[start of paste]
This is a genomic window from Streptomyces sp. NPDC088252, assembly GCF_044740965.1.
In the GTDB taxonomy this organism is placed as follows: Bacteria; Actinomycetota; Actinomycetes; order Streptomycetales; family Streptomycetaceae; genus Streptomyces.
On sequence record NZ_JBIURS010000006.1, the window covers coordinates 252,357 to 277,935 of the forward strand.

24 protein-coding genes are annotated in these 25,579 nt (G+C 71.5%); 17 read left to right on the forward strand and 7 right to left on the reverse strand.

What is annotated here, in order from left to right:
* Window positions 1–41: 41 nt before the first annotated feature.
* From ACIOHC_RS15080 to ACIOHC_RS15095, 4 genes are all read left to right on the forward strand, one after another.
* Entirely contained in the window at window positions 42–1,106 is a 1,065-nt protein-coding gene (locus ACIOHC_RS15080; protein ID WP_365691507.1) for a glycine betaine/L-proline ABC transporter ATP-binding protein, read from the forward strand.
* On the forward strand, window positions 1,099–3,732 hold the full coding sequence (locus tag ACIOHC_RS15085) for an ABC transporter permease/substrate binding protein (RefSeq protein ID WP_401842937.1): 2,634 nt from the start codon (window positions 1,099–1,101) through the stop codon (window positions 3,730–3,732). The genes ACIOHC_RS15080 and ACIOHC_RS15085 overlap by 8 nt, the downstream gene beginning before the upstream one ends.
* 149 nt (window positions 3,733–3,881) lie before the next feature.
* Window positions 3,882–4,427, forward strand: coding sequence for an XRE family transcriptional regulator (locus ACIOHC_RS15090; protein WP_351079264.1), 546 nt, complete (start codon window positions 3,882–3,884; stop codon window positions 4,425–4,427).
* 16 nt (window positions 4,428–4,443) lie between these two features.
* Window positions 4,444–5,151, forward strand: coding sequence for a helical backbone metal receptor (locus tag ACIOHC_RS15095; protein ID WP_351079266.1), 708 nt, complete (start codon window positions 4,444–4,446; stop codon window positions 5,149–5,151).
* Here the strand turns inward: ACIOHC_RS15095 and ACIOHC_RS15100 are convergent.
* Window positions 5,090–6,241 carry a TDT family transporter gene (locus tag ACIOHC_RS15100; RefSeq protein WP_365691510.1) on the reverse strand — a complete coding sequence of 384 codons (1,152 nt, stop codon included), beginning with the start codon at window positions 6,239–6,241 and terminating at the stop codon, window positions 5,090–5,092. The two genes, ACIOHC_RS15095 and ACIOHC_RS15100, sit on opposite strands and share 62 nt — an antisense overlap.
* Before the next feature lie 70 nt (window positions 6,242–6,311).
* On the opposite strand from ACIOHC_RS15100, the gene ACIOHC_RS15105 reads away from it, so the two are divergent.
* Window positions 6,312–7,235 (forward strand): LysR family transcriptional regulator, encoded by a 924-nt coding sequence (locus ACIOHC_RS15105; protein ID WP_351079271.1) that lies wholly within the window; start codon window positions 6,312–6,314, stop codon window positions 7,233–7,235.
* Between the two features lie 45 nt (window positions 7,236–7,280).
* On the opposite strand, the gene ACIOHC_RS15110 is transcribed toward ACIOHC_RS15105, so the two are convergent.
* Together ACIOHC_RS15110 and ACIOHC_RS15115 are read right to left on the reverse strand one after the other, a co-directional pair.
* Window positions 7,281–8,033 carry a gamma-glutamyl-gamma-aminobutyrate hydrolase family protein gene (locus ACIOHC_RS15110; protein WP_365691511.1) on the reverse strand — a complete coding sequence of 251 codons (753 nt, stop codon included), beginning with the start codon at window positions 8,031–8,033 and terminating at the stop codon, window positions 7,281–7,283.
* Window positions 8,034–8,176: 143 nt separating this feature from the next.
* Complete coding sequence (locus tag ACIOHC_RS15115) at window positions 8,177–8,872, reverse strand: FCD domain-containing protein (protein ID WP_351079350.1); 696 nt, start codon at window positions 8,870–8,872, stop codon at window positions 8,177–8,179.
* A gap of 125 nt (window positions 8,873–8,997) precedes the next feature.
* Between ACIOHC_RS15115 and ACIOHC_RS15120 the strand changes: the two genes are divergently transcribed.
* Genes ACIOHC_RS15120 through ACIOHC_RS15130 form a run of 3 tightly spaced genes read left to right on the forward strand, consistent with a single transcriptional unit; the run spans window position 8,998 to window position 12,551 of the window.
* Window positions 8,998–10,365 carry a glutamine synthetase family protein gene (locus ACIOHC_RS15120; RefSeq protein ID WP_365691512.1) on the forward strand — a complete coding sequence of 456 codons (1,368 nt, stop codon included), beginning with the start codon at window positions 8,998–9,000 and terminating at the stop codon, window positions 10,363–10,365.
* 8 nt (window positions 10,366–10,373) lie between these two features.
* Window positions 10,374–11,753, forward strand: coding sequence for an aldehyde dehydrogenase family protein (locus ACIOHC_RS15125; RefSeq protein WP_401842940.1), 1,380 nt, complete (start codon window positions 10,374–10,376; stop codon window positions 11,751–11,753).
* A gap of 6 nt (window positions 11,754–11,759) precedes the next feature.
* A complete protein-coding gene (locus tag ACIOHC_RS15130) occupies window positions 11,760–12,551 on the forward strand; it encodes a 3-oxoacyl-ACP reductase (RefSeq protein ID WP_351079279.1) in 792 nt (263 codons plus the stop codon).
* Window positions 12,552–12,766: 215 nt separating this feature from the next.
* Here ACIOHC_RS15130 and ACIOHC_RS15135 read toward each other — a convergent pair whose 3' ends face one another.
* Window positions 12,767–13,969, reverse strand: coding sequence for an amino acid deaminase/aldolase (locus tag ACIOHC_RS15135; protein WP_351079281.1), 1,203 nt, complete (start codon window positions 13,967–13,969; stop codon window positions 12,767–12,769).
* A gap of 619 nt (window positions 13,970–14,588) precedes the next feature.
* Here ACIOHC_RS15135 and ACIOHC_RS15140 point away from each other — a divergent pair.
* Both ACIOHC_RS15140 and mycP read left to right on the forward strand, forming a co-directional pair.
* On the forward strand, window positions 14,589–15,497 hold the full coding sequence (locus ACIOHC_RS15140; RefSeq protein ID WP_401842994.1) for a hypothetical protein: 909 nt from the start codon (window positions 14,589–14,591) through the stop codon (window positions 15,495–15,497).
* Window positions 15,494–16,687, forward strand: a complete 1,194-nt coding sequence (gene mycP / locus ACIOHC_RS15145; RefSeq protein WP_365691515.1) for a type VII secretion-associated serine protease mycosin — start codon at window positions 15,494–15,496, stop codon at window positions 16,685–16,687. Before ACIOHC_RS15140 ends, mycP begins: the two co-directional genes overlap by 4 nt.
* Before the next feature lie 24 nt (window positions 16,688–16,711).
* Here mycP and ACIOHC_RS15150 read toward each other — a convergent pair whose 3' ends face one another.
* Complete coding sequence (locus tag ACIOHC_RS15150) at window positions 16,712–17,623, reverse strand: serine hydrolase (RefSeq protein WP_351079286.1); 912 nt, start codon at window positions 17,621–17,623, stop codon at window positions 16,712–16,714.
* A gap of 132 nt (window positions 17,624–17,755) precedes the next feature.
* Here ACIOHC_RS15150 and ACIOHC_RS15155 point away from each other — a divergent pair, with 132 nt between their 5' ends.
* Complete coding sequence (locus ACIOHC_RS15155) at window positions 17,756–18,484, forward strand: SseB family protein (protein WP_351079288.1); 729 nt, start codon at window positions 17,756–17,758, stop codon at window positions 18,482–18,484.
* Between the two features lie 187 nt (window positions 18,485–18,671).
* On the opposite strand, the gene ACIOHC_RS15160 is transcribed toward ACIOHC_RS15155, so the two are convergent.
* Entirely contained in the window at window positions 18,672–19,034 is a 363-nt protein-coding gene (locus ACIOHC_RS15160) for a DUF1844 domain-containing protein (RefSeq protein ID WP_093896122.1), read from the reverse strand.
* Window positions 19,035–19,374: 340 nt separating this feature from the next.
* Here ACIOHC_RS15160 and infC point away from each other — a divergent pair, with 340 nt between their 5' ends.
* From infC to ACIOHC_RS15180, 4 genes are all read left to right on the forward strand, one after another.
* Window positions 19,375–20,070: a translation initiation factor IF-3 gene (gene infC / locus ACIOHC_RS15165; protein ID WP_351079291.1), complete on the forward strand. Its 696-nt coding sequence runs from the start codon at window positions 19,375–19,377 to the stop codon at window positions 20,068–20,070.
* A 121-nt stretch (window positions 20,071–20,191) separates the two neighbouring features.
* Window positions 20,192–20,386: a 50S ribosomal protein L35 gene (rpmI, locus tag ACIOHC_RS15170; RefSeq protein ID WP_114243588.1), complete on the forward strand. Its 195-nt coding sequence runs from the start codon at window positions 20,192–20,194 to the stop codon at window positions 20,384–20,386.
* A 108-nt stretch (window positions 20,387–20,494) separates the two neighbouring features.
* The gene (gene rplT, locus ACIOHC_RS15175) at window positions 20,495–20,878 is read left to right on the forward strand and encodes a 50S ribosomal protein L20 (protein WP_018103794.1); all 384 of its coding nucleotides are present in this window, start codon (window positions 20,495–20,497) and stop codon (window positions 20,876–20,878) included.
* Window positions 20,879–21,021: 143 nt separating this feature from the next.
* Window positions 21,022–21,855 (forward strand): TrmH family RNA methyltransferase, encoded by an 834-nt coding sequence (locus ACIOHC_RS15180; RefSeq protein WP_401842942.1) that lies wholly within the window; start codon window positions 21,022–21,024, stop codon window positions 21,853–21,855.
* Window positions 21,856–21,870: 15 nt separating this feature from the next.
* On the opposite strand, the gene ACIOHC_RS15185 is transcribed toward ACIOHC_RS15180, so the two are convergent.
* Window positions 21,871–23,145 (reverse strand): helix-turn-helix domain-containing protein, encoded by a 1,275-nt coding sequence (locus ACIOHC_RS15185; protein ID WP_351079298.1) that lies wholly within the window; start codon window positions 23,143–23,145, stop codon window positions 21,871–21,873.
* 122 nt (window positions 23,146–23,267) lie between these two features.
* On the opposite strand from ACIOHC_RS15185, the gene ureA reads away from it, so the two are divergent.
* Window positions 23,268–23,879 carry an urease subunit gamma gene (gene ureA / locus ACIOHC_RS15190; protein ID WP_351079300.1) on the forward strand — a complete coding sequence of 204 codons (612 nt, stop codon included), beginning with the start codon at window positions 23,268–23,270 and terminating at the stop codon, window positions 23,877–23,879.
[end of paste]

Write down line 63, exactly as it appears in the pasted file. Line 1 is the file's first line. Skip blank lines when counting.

* 122 nt (window positions 23,146–23,267) lie between these two features.